With all of that in mind achievement was a little higher than the previous year with a typical practice missing fewer than 17 points. Indicators with a clear patient benefit have always tended to see higher levels of achievement than those, which seemed purely administrative.
The time in which blood pressure measurements in patients with hypertension would count towards the QOF targets was extended from nine to 12 months and this seems to have also helped practices to improve results. Although the number of points available had been cut, these targets are still some of the most valuable in the QOF.

Points’ performance
The published results show that missed points are concentrated in a relatively small number of indicators.
Low numbers of patients can be a problem for practices, particularly where indicators have been introduced that only apply to very small populations. If a practice has no patients who qualify for a particular indicator then they cannot gain any points for that indicator. Practices with lower than average list sizes are more likely to have problems but the random nature of disease means that all practices could potentially be affected.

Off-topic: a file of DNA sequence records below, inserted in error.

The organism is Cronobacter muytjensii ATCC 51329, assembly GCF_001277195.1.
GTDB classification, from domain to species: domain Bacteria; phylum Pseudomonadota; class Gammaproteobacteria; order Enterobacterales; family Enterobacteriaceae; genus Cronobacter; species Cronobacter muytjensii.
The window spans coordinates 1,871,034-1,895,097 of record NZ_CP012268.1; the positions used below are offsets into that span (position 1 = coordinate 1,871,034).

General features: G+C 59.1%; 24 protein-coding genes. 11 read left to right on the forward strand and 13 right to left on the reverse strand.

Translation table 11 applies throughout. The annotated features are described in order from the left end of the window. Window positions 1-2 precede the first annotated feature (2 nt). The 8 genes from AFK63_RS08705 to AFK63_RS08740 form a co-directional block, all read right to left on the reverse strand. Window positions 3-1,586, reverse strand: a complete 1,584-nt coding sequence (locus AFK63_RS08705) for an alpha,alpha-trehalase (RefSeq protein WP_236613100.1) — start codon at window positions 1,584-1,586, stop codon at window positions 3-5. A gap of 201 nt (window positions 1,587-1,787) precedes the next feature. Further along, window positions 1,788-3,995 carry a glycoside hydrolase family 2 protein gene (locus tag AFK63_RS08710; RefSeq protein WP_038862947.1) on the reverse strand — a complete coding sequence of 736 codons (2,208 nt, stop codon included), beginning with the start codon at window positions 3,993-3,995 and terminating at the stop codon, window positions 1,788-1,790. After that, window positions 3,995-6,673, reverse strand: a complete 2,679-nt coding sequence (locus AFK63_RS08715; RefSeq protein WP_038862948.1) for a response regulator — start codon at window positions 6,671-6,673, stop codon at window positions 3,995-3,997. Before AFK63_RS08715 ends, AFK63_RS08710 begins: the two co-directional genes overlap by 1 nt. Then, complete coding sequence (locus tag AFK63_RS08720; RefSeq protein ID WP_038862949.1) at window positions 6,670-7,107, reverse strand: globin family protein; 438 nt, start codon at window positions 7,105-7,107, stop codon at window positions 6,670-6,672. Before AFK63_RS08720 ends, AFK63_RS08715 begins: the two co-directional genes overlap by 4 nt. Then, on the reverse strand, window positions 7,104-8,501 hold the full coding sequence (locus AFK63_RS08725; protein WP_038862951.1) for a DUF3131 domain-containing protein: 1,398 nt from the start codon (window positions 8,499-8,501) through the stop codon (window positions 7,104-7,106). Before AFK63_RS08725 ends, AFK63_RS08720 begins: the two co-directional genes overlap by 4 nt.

There are two areas where this has a significant effect on practice income. The first is osteoporosis, which carries nine points spread across three indicators. That can represent quite a large amount of money to practices. In the year leading up to March 2015 more than a quarter of practices in England lost three or more points due to low numbers of patients and more than one-in-10 practices missed out on all nine of the points.